Newly elected 19th Judicial District Court Judge Ronald Johnson | ronjohnsonforjudge.com/
BATON ROUGE – The Louisiana Judicial Campaign Oversight Committee's investigation into a mailer that newly elected 19th Judicial District Court Judge Ronald Johnson sent out during his campaign is closed, a state judiciary spokesman said.
The judicial oversight committee had previously issued a public statement about assertions by Johnson's campaign about his Republican opponent just prior to last month's runoff election, said Louisiana Supreme Court deputy judicial administrator and community relations official Robert Gunn.
The committee was acting on a second complaint it had received about Johnson's campaign, this time that the campaign had alleged untrue claims in a mailer and on social media about the judicial experience of Jewel E. "Trae" Welch, Gunn told the Louisiana Record.
"The committee voted to dismiss the remainder of the allegations of the complaint, as the Oversight Committee did not find clear and convincing evidence that Ronald Johnson's campaign violated Canon 7 of the Code of Judicial Conduct," Gunn said. "The Judicial Campaign Oversight Committee's file on the matter is closed."
Johnson himself declined a Louisiana Record's request to comment about the committee's investigation and what he expects in his time on the bench filling out the remaining year of now-retired longtime 19th Judicial District Court Judge Mike Erwin's term.
"Due to my changing roles and positions, as well as being subject to a host of oversight, professional rules and judicial canons I am becoming aware of, I am limited and restricted in responding to your invitation and therefore decline," Johnson said in an email to the Louisiana Record.
Johnson, a Democrat, received his law degree from Southern University Law Center in 1984 and he was admitted to the bar in Louisiana in October of that year, according to his biography at his campaign's website and his profile at the Louisiana State Bar Association's website. Johnson spent two years as an assistant attorney general at the Louisiana Department of Justice before starting up the Baton Rouge law firm Johnson & Associates in 1987.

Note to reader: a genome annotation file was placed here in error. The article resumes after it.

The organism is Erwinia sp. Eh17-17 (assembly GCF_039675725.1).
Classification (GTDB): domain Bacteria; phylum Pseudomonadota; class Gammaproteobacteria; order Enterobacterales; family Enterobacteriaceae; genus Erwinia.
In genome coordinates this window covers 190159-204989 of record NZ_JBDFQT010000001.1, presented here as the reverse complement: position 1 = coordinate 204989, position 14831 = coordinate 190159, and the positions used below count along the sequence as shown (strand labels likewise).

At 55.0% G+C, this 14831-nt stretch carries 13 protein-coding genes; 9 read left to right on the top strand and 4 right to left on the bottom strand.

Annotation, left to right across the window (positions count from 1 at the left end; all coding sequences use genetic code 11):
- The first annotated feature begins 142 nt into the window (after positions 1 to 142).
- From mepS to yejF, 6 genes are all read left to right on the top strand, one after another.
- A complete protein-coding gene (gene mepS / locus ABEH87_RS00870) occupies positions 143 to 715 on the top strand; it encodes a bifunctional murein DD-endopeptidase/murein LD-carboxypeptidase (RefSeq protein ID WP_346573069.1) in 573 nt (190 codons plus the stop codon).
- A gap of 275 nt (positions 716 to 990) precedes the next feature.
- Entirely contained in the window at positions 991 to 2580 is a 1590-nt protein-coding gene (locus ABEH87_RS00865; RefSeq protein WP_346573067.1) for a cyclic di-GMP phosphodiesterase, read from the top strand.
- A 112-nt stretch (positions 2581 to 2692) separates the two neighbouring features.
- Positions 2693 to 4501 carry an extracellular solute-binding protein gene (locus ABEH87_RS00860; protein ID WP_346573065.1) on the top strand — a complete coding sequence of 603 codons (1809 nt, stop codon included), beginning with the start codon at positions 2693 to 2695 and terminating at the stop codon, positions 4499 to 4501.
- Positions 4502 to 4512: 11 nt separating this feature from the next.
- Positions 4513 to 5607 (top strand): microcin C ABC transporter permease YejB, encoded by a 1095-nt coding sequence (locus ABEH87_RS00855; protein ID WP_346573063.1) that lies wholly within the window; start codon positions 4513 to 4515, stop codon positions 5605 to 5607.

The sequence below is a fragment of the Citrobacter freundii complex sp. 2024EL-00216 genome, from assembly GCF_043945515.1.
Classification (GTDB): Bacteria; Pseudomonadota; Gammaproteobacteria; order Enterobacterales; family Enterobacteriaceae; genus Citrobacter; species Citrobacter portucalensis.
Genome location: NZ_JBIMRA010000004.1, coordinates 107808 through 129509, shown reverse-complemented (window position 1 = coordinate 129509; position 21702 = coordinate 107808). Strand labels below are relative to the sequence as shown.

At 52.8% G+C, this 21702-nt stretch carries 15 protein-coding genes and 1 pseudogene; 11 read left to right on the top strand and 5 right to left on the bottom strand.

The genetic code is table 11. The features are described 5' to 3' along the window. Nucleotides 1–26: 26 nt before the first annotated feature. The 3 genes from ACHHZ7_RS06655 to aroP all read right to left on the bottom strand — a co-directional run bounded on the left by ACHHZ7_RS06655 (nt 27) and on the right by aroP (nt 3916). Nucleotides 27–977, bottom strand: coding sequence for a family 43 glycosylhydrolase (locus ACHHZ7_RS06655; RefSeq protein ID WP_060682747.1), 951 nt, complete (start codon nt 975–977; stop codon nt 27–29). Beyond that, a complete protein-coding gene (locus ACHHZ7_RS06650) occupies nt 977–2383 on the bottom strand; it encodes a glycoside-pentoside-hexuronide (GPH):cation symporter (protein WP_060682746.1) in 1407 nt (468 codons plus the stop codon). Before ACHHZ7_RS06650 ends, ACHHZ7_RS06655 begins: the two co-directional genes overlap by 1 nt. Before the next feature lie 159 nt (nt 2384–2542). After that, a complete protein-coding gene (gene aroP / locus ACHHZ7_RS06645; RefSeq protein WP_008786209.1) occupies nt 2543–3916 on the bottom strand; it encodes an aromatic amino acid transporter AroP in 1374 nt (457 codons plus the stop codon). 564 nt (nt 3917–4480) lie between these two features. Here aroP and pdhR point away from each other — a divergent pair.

Johnson was a District 5 East Baton Rouge Parish school board member from 1989 to 1995 and a served on the Baton Rouge Recreation and Parks Commission from 1989 to 1992.
His twin brother, Donald Johnson, has sat on the 19th Judicial District Court since he first was elected in 2006 and has since served on all divisions of the court, according to his biography at the court's website. He currently serves on the Criminal, Traffic, Drug Treatment and the Pretrial Release Court.
Ronald Johnson's campaign for a seat on the same court ran into trouble in June when he admitted to violating state election codes governing judicial candidates. In that matter, he agreed to stop personally soliciting campaign contributions and wearing a judge's traditional robes in his campaign ads as part of what was called an "informal resolution" with the judicial oversight committee.
Ronald Johnson also posted a disclaimer on his website acknowledging he had broken two judicial canons.
Johnson told The Advocate at the time that he took responsibility for the "errors" made due to an oversight.
"Any time you run for office you're subject to making mistakes," Johnson was quoted in The Advocate.
On Nov. 11 the judicial oversight committee issued a rare public statement to announce it had received a second complaint against Ronald Johnson, this time over a campaign mailer.
The public statement came five days before Johnson's runoff against his then-Republican opponent Welch, an East Baton Rouge Metro Council member.
In the mailer, Johnson said Welch, among other things, lacked experience trying civil, probate and family law cases.
"A review of the public records of the East Baton Rouge Clerk of Court's Office, however, demonstrates that Mr. Welch has in fact handled numerous civil, probate, and family law cases," the public statement said. "The committee believes that the mailer and statements made by the Johnson campaign mislead the public and misrepresent Mr. Welch's legal experience."
In last month's runoff, Johnson defeated Welch, taking 57 percent of the vote.